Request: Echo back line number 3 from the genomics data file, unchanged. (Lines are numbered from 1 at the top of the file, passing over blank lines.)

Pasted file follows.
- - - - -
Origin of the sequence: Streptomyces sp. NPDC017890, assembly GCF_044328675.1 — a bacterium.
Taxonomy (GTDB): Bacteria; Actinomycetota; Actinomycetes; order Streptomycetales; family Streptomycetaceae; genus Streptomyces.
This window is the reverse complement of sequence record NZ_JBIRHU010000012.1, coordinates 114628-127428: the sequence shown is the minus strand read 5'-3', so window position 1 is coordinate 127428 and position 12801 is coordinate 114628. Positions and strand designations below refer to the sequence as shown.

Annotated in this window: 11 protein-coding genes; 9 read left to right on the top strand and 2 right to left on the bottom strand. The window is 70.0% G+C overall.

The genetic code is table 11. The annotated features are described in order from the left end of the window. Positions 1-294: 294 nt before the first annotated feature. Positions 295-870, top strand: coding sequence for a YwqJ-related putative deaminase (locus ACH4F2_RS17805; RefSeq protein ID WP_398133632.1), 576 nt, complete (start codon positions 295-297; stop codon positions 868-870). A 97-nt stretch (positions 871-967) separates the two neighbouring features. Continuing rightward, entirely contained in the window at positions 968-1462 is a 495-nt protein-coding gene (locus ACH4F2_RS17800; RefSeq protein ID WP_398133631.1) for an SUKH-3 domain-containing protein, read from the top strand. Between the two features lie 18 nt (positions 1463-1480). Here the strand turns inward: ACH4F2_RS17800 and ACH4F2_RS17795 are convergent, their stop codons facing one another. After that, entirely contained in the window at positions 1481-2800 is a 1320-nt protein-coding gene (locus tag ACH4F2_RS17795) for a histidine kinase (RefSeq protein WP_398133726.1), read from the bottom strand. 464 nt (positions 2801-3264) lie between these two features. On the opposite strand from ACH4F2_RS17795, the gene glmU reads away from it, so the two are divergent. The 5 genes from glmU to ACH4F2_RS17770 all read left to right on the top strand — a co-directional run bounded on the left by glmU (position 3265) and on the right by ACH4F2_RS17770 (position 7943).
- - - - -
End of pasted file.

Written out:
This window is the reverse complement of sequence record NZ_JBIRHU010000012.1, coordinates 114628-127428: the sequence shown is the minus strand read 5'-3', so window position 1 is coordinate 127428 and position 12801 is coordinate 114628. Positions and strand designations below refer to the sequence as shown.